Gizella:[Narrating; scene shows her being lowered into a "therapy" tank of water at the asylum] I'll have you know that I am an arm of your God. God herself. I was the first living being. My upper part is the fiery sun, in the rays of which live the Souls of the Dead. The Sun is God itself. The Sun shoots off millions and millions of electric beams...
[...]
See more »

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15 out of 19 people found the following review useful.
A brilliant film for those who can appreciate more than the boring fluff and cheap thrills churned out by most mainstream filmmakers, 10 January 2010
Author: tombur1 from Australia

This is a powerful film that had me riveted to my seat during its entire length. The acting of the entire cast - especially the two lead characters - is absolutely brilliant, the script is well- crafted & believable and the photography is both hauntingly beautiful and absolutely bone- chilling.

The film focuses on the deep and disturbing relationship that develops between the opium- addicted Dr Brenner (Ulrich Thomsen), a doctor who arrives to work in an institute for the insane in the early 1900s, and his patient Gizella (beautifully portrayed by Norwegian Kirsti Stubo). She is a long-term inmate who is obsessed with the idea that she has been possessed by the devil, and whose only release from her inner torments is to write compulsively and almost non-stop in her diaries. Brenner's professional interest in Gizella becomes complicated by his growing envy of the fact that she can write so freely and passionately, while he - an aspiring writer - struggles to put any words on paper. Their relationship is further complicated by a powerful mutual desire that develops between them, culminating in an intense sexual episode, and by the fact that Brenner begins to appropriate Gizella's writings, which he plans to pass off as his own. Gizella comes to believe that the sexual relationship between her and Brenner means that they are now "husband and wife", and her condition appears to improve. However, when Brenner repudiates & mocks her belief in front of the head of the institution (played with just the right amount of icy arrogance by Zsolt Laszlo), she becomes hysterical. Her madness returns and even increases in intensity. During the ensuing treatment - which is more like torture - Gizella begs Brenner to give her relief from her ongoing torment by "removing my brain". Brenner's subsequent actions provides the climax to this powerful film.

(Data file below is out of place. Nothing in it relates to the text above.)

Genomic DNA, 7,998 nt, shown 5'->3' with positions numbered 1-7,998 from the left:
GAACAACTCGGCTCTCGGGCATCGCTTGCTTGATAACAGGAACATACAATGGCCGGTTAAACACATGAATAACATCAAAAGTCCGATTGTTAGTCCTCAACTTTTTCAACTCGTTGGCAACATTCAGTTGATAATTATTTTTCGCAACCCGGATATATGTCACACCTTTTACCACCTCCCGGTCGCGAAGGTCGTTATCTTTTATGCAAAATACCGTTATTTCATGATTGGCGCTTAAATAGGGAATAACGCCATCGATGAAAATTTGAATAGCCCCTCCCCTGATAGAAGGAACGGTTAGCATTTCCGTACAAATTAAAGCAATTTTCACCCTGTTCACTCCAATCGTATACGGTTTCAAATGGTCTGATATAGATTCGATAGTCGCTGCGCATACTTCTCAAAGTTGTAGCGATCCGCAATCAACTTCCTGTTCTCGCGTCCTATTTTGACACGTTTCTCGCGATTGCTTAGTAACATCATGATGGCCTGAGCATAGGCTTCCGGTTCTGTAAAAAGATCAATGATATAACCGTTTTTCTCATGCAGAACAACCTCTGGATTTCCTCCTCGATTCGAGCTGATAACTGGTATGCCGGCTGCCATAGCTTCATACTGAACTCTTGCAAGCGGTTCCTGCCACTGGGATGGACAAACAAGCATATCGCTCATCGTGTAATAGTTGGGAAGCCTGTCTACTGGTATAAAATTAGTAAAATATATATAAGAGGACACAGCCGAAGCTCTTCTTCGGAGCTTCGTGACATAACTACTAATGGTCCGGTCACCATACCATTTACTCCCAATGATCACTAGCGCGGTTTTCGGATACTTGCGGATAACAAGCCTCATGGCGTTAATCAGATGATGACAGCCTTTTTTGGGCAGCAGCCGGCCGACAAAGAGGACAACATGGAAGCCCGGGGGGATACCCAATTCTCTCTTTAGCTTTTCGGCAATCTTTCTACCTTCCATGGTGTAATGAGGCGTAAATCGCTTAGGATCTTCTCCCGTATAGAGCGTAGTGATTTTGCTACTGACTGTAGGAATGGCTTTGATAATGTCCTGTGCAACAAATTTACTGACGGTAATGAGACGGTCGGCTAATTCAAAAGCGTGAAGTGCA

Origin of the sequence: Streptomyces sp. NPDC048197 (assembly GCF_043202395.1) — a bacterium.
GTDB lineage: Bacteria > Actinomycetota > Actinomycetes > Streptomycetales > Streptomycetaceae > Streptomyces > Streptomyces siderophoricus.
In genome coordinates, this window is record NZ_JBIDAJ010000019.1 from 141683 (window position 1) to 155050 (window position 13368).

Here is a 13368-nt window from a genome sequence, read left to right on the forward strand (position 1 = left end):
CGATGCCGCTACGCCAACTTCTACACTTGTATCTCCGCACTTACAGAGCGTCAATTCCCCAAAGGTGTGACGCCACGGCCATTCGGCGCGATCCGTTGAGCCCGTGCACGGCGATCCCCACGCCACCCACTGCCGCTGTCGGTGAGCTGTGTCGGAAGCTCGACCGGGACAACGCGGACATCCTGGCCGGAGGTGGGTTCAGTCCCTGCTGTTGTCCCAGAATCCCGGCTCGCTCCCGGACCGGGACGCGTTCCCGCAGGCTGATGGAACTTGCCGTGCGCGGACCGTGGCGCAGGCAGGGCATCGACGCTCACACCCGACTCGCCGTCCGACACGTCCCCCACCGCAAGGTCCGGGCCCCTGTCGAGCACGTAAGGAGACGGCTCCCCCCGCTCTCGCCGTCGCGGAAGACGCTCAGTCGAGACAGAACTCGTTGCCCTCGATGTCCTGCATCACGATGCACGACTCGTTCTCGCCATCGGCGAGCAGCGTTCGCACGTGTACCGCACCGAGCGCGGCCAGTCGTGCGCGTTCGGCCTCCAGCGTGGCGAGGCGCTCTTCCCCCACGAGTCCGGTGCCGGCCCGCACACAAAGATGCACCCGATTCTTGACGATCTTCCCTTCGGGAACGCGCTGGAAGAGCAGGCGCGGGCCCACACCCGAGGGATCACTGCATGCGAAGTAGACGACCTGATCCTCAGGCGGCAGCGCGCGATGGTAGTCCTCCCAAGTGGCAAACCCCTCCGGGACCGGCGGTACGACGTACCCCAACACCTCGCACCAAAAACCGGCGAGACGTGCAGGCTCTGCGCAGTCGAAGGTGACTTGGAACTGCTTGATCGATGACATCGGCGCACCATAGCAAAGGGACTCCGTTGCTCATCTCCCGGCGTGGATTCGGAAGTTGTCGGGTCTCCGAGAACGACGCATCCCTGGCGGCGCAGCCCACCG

The depiction of the horrific treatment inflicted on psychiatric patients in the early years of last century may be deeply disturbing to many, but it is absolutely truthful. Electroshock therapy, ice-water showers, force-feeding, total confinement and even frontal lobotomies (crude brain surgery) were part of accepted medical practice of the time for those considered "insane". I absolutely disagree with those who have described this film as "exploitive' - it simply shows the situation in all its grim reality pretty much exactly as it was back then. In fact many of these forms of treatment were continued until the late 1950s, even in supposedly enlightened countries like Australia.

In summary, a riveting and beautifully crafted film that will leave you with haunting memories for years to come.